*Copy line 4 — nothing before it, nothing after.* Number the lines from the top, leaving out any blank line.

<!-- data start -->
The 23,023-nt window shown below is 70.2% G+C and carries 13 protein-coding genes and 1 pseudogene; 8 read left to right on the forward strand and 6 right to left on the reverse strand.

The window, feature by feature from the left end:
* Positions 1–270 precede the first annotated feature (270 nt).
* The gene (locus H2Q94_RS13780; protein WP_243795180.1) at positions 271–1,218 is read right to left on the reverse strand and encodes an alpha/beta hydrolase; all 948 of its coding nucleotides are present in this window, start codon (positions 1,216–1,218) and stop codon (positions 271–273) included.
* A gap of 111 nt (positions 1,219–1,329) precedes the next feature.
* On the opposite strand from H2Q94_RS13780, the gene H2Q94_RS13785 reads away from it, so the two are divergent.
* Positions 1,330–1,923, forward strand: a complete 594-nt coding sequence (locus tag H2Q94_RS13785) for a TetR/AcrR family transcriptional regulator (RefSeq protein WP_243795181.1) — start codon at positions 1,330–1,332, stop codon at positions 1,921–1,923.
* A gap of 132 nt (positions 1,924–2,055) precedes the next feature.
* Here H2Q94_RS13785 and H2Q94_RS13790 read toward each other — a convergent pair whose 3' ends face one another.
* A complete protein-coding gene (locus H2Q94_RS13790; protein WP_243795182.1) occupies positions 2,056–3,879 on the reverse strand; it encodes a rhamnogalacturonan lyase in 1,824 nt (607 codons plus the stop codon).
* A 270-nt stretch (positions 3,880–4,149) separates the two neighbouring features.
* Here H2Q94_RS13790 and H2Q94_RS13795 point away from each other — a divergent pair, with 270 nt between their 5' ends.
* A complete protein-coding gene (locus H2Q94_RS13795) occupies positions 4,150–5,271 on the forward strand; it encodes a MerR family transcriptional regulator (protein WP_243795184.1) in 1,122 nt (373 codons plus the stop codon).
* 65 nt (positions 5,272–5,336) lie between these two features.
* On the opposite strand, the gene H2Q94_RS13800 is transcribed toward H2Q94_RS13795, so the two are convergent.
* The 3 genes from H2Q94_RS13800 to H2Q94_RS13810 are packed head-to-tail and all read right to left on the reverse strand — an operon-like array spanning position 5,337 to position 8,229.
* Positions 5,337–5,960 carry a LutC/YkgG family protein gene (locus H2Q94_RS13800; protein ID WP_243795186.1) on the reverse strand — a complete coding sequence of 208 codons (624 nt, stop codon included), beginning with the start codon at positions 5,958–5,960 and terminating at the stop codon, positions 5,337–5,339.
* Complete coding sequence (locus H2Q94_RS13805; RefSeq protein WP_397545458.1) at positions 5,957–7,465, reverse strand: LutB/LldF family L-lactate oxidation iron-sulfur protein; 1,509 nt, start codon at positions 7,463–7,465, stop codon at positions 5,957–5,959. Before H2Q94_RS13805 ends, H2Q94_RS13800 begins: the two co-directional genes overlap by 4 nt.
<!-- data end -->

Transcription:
* The gene (locus H2Q94_RS13780; protein WP_243795180.1) at positions 271–1,218 is read right to left on the reverse strand and encodes an alpha/beta hydrolase; all 948 of its coding nucleotides are present in this window, start codon (positions 1,216–1,218) and stop codon (positions 271–273) included.